The Animal Core is essential for the extension of the concepts that have been developed during the previous funding periods. In this application the Animal Core continues to provide the unique nonhuman primate (NHP) animal model, a trained staff in NHP research as well as specific methodologies and services that are required to make appropriate and efficient use of this limited resource. Studies involving monkeys currently in protocol will be completed in early 2011 and additional aged female rhesus monkeys will enter protocols and be studied over the five-year funding period. Our current data demonstrate the importance of estrogen treatment (ET) for the maintenance of higher brain function and structure in the absence of normal ovarian function in aged female primates. However, these previous studies have not conclusively identified which modality of ET or combined hormone treatment (HT) regimens are most effective and specifically which effective modalities would be best for clinical applications. The monkeys currently in protocol are committed to these studies. The monkeys that will enter protocols over this funding period will be used to investigate the structural and functional repercussions of altering the time of onset and duration of treatment following ovariectomy (OVX). These studies will investigate two critically important clinical issues;1) Is there a "window of opportunity" following cessation of ovarian function after which the brain is less responsive to ET/HT, and 2) Do the cognitive benefits of ET/HT started soon after the loss of circulating sex steroids persist after treatment is halted? Resources provided by the Animal Core include clinical care, trained animal care staff, therapeutic support, surgery/necropsy services and endocrine services. In addition, the California National Primate Center (CNPRC) behavior and endocrine staff scientists have participated in the design of the experiments and will be involved in the execution of the total research plan. Appropriately, the current application addresses specific questions that cannot be ethically approached in clinical studies but are effectively addressed in a NHP model. These studies will provide new and important information and insights for designing critical studies in the future. In addition, the results from all of the experiments will have direct and important implications for improved therapies to insure healthy aging in women. Both the use of the NHP model and a Primate Center setting and staff are required in order to effectively conduct such experiments and guarantee the delivery of interpretable data.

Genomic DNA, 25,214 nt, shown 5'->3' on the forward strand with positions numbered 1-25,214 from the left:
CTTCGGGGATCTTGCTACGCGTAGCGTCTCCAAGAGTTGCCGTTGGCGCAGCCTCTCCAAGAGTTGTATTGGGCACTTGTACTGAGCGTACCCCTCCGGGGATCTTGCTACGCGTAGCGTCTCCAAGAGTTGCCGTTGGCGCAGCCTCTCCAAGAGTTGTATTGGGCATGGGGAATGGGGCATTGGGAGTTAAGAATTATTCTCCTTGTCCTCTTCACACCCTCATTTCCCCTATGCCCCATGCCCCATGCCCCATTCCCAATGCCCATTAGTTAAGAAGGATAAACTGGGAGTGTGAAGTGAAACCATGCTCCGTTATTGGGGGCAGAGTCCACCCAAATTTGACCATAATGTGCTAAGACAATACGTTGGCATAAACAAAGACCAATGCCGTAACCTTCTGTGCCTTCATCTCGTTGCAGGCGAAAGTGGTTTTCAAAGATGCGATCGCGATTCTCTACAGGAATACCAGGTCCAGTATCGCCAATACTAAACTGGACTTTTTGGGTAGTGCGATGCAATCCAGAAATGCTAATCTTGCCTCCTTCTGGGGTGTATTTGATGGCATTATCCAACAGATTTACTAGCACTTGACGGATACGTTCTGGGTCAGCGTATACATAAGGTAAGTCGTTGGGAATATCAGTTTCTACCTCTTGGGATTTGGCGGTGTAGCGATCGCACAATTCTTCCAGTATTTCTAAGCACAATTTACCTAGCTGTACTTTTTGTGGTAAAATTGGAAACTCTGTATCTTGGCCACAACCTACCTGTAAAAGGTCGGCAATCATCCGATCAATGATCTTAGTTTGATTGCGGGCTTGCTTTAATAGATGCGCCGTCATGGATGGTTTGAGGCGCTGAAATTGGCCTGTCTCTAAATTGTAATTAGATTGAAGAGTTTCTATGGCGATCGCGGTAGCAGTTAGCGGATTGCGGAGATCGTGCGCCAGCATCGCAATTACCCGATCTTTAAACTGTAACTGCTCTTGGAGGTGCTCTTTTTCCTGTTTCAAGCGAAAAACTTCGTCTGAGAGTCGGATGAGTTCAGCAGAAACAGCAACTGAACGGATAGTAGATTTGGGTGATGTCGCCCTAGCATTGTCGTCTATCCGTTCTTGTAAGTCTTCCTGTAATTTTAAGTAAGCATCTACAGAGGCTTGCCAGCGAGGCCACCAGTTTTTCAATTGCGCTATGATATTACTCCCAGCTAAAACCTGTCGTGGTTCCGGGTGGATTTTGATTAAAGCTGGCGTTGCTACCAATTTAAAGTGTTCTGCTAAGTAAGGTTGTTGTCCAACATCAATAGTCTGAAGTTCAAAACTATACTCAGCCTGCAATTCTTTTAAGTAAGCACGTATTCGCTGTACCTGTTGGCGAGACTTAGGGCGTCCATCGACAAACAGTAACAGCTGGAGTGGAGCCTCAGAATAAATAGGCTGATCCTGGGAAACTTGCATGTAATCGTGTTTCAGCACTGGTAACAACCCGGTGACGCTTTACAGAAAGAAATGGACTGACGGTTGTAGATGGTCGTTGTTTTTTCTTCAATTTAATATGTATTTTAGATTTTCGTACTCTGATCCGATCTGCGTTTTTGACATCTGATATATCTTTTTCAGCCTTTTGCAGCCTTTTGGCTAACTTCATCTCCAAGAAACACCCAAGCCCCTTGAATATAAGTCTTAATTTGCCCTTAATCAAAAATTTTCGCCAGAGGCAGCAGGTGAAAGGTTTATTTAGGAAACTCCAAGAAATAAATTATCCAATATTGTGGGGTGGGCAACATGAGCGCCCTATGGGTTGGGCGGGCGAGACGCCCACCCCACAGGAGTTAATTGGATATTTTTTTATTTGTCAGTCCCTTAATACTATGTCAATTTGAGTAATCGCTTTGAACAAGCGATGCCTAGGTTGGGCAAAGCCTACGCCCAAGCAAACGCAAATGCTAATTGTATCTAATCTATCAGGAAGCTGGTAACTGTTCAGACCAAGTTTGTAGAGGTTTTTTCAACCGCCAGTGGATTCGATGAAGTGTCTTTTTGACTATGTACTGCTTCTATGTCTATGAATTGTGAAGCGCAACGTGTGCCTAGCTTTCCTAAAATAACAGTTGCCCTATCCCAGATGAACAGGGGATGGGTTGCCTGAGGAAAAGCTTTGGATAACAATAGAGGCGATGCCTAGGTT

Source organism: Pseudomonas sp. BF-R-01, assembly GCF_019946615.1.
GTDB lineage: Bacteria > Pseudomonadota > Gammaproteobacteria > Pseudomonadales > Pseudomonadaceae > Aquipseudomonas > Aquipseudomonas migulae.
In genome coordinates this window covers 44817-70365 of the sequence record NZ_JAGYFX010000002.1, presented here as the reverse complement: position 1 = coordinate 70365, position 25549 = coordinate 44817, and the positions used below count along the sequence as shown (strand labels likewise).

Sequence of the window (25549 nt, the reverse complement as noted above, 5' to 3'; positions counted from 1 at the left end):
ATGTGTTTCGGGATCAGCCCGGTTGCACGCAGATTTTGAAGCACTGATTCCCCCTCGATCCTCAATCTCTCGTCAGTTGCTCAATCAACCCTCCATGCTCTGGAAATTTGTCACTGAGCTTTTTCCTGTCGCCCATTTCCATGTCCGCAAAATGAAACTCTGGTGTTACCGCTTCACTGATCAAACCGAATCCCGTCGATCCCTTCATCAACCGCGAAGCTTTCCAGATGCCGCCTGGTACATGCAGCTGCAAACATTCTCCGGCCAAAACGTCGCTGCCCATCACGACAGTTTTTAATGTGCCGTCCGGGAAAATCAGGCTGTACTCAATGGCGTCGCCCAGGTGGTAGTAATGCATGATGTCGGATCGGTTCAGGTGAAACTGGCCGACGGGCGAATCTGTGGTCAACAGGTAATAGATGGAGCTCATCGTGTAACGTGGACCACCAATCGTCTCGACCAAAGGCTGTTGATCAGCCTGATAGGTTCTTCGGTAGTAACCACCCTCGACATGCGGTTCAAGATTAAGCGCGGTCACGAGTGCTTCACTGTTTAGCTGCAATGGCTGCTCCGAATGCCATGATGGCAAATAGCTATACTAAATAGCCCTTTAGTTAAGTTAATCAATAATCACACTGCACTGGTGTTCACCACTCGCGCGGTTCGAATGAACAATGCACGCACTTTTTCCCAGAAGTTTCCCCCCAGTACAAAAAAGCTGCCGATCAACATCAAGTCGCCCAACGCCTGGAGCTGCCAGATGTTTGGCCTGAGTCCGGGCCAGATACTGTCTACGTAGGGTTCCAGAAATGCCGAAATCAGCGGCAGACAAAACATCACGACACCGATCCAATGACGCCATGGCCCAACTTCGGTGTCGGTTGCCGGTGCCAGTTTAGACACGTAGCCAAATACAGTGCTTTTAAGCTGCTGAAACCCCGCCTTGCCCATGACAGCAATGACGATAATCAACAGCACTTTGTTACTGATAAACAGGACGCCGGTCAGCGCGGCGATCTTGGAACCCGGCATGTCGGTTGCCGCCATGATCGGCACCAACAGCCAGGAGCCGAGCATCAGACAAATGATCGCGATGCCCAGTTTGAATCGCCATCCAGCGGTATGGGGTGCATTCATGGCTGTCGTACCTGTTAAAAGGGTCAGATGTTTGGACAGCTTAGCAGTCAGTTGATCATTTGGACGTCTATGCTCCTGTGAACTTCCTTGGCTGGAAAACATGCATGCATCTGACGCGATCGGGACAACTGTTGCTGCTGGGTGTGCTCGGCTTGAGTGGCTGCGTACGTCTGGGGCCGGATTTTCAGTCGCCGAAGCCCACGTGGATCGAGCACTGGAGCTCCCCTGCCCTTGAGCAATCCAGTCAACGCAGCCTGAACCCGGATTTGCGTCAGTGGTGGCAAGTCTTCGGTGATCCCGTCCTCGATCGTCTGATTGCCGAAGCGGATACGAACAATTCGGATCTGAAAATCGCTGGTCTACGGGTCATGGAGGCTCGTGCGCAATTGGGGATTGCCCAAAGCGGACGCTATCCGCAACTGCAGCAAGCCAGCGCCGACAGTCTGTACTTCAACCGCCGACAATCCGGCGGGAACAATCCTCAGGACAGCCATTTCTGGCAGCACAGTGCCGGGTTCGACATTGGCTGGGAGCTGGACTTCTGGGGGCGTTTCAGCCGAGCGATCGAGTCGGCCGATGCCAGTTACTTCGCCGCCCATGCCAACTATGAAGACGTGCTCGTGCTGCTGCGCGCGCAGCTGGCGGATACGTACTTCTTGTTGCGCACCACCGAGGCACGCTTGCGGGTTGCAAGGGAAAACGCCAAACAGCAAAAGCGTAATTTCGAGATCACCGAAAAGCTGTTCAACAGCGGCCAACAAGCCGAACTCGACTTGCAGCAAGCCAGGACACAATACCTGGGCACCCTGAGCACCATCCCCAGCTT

The use of the nonhuman primate animal model is considered essential for investigations relating to the role of ovarian hormones in human aging and only a primate center facility and staff can provide the necessary resources and skills to conduct such studies. One of the most pressing issues in women's health is the efficacy and safety of estrogen replacement therapy for menopausal symptoms and cognitive health. This proposal provides the plan, resources and the expertise to conduct studies that address this issue.
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|Yin, Weiling; Sun, Zengrong; Mendenhall, John M et al. (2015) Expression of Vesicular Glutamate Transporter 2 (vGluT2) on Large Dense-Core Vesicles within GnRH Neuroterminals of Aging Female Rats. PLoS One 10:e0129633|
|Waters, Elizabeth M; Thompson, Louisa I; Patel, Parth et al. (2015) G-protein-coupled estrogen receptor 1 is anatomically positioned to modulate synaptic plasticity in the mouse hippocampus. J Neurosci 35:2384-97|
|Yin, Weiling; Maguire, Sean M; Pham, Brian et al. (2015) Testing the Critical Window Hypothesis of Timing and Duration of Estradiol Treatment on Hypothalamic Gene Networks in Reproductively Mature and Aging Female Rats. Endocrinology 156:2918-33|
|Almey, Anne; Milner, Teresa A; Brake, Wayne G (2015) Estrogen receptors in the central nervous system and their implication for dopamine-dependent cognition in females. Horm Behav 74:125-38|
|Hara, Yuko; Waters, Elizabeth M; McEwen, Bruce S et al. (2015) Estrogen Effects on Cognitive and Synaptic Health Over the Lifecourse. Physiol Rev 95:785-807|
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